• Mark

          Darn, youre right, I thought the bit about the people rising from their graves was in Mark, the only gospel reasonably referred to in this sort of context. Only the preliminary “And the curtain in the sanctuary of the Temple was torn in two, from top to bottom” is in Mark. Matthew manages to lard it up with more material before concluding with the memorable cry of the centurion.

          The Matthew passage is bizarre from the point of resurrection beliefs, since it isn’t clear what happened to them – somehow it seems they’re supposed to have gone back to their graves? Later there is the doctrine of the ‘harrowing of hell’ which fits with the fact that these people are ‘hagioi’, but otherwise it makes no sense here.

          • John MacDonald

            Here are some thoughts in response:

            (1) Matthew may simply have not thought through the implications of his writing on this point, and so might not have considered that the zombies would have had to go back in their graves (analogous to NT writing that said “some among you won’t taste death until the coming of the Son of Man;” or, the development of various Hebrew traditions about those who were cursed to walk the earth forever).

            Matthew emphasizes “After Jesus’ resurrection,” which seems to stress the priority of Jesus’ resurrection in the zombie event = the first fruits, with subsequent stages of the harvest to follow. The notion that Jesus was the “first fruits” of the general resurrection of souls at the end of the age was certainly floating around back then, as I said, not only in 1 Cor 15:20, but also in the pseudepigraphical Col 1:18.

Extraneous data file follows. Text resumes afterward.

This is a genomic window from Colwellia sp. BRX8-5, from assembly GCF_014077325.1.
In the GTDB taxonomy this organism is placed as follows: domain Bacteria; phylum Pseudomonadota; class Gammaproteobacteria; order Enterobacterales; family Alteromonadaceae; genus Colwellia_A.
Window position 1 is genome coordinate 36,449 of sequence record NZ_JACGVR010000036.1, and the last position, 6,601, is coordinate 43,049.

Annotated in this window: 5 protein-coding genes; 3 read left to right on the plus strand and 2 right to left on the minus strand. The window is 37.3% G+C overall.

(2) On the other hand, maybe the zombie event in Matthew was simply literary fiction in the eyes of Matthew, and so was meant to be symbolic of the idea that Jesus was the first fruits, even though Matthew didn’t think the mass resurrection event ever happened in history. We know Matthew was willing to invent literary narrative element to make theological points, such as the “Jesus is the New Moses” material. If this latter symbolic scenario is plausible, then the zombie incident perhaps isn’t really evidence in favor of the historical Jesus as you initially suggested. I am firmly in the historical Jesus camp, but perhaps the zombie pericope in Matthew doesn’t count as positive evidence in favor of historicity …

            What do you think, Mark?

          • Mark

            The ‘zombie’ material is interpolated between sentences copied from Mark. All Jesus-historicity questions are about Mark (and Paul), it seems to me. My botched point was that the miracles don’t count against Mark as evidence of Jesus existence. The Synoptics are are a dangerous distraction when dealing with the mythicism-historicity question.

          • John MacDonald